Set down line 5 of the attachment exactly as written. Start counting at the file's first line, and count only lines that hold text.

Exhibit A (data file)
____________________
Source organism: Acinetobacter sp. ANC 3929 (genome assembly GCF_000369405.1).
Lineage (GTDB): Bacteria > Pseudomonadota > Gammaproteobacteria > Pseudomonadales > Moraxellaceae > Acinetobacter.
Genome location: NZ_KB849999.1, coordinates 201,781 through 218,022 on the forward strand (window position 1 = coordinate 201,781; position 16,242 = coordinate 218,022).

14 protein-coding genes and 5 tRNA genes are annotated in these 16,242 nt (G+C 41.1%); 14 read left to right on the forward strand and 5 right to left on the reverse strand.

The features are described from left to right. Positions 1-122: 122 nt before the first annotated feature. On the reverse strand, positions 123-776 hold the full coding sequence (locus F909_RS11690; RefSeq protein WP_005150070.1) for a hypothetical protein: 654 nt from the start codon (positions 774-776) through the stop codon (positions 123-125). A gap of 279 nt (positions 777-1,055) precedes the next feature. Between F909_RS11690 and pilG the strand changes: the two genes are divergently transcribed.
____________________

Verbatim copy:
The features are described from left to right. Positions 1-122: 122 nt before the first annotated feature. On the reverse strand, positions 123-776 hold the full coding sequence (locus F909_RS11690; RefSeq protein WP_005150070.1) for a hypothetical protein: 654 nt from the start codon (positions 774-776) through the stop codon (positions 123-125). A gap of 279 nt (positions 777-1,055) precedes the next feature. Between F909_RS11690 and pilG the strand changes: the two genes are divergently transcribed.